Sometimes I wonder if doctors have a list of “illnesses” that they diagnose difficult people with just to pacify them; just to quiet those people that insist they don’t feel well even though their tests come back fine. Sometimes I wonder if there are illnesses that all doctors recognize as “fake,” but are given like sugar pills to patients deemed dull-minded attention seekers with wild imaginations.
It’s ridiculous to think this, I know. But after six years of being disbelieved about the symptoms you’ve lived with every day, it’s impossible for it not to affect the way you think about everything. It develops a mindset that is difficult to shake.
Many patients wait years for a diagnosis, bouncing from doctor to doctor, test to test, hoping and praying for answers. Illnesses like Dysautonomia are often misdiagnosed as a mental illness because, despite the patient’s complaints, nearly all of their tests come back within healthy ranges.
One of the greatest difficulties of chronic illness is the limbo between your symptoms presenting and receiving a full diagnosis. To suffer through this time without any answers is difficult enough, but to add to that the pain of doubt is like rubbing salt on an open wound. Read more
The limitations of chronic illness are many and are unique to each person. The realities of “I can’t” are much of what makes depression so common in those who are chronically ill. For me those I can’t’s feel like a weight tied to me, holding me back from things that everyone else takes for granted. While everyone else complains about their jobs, I see them going to work each week and find myself fighting discontentment. I can’t work right now. I can’t support myself. I can’t.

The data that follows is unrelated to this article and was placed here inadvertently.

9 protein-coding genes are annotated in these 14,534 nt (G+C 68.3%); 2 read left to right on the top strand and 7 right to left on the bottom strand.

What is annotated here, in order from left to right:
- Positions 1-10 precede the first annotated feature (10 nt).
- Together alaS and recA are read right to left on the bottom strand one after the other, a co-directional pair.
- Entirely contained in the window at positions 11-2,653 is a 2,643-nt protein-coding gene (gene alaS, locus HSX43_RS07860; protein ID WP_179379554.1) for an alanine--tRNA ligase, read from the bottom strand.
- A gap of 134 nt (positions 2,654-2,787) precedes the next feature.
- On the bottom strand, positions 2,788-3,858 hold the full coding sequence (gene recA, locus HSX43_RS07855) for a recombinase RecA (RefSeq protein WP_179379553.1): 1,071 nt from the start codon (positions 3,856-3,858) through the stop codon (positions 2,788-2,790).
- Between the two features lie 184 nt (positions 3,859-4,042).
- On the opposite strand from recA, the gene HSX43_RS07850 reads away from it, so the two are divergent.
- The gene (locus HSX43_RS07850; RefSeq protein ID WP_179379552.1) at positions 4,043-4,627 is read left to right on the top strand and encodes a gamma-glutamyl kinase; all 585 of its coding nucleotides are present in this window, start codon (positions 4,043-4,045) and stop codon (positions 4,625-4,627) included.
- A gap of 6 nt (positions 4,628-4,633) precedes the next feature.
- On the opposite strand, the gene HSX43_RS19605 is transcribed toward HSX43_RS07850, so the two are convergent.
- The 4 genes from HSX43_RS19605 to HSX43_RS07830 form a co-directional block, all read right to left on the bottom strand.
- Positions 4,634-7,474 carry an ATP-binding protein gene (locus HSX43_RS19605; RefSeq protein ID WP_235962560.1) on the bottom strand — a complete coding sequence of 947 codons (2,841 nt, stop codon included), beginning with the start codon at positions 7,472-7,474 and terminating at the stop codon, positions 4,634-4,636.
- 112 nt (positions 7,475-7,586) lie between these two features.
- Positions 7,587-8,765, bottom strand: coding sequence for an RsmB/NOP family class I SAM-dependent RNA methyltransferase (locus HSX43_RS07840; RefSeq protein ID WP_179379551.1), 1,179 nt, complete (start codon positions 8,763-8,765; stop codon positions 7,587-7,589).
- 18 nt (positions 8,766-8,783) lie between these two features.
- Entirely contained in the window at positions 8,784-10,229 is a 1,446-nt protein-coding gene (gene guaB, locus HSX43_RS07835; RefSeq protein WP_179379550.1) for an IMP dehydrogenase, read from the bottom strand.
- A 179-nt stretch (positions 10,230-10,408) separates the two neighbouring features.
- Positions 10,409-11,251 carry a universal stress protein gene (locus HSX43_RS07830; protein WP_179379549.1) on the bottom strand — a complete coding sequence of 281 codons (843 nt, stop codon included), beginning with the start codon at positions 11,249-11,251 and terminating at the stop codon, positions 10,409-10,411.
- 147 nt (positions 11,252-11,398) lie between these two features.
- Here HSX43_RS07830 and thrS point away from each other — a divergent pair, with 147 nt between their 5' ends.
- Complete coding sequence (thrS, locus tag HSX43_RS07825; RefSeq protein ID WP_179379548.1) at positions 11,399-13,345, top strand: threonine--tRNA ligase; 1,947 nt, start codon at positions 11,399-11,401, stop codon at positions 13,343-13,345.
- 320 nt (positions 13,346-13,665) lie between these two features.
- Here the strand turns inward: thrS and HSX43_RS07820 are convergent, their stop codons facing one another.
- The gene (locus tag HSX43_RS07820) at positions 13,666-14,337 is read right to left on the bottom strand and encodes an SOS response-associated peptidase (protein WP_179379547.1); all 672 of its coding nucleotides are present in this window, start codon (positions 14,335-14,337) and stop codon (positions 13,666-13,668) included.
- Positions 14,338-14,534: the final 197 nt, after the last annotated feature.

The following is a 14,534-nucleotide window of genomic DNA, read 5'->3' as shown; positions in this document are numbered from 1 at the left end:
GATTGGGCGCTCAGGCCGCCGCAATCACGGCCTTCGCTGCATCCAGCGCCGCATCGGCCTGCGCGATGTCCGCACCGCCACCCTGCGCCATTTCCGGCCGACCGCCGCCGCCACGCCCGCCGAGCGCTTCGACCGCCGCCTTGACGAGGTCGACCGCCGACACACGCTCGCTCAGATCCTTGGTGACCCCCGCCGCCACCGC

Saying “I can’t” may seem to go against all the chirpy, peppy, go-get-’em, reach-for-the-stars crap we’ve been fed since childhood, but there’s a lot of good in realizing and coming to terms with what can’t be done. It’s healthier to understand your limitations than to push until you burn out, right? Exceeding your physical limits isn’t an option when your body is already in distress. It’s a difficult reality that we face on a daily basis.
But for myself and many others with chronic illness, it doesn’t end there. We learn to re-evaluate and prioritize. The truth is that we can’t do what many others can, but that doesn’t mean we can’t do anything at all. There’s this ambition ingrained in us that doesn’t die, even when it’s crippled by frustration and depression. Maybe it’s the little kid in us that is only fueled by being told we can’t do something. Maybe it’s our human instinct to “do”. To create. To add something to this world. Whatever it is that inspires us, chronic illness is the obstacle that tells us it’s impossible; but it’s also the thing that forces us to think outside the box and make our own path. Read more
My husband and I have been married just under two years now and all I can say is that I’m so glad he didn’t marry me for my housekeeping abilities. It’s not that I don’t know how to clean, my mother made sure that wasn’t the case. It’s not even that I hate to clean, I honestly ache to just clean my home from top to bottom in a single day.
No, alas, it’s that chronic illness has a way of squashing every good intention with its never ending limitations. I live in a world of trade-offs and exaggerated consequences. I spend my days bargaining to get the most out of my energy, but my reward for cleaning is more fatigue and more pain.
If you’re in the same boat, you’re probably looking for a magical list that will impart to you a profound wisdom and result in an impeccable home. You can stop reading and go hire a maid. The truth is, if you’re chronically ill and cleaning your own home, your house isn’t going to be impeccable. Let’s just get that laughably unrealistic notion out of the way right now and, instead, go for something actually attainable.
How does the word “adequate” sound? Isn’t that just music to your perfectionist’s ears? No, but really. Let’s shoot for adequate. And the first keys to adequate housekeeping are all about your mindset: Read more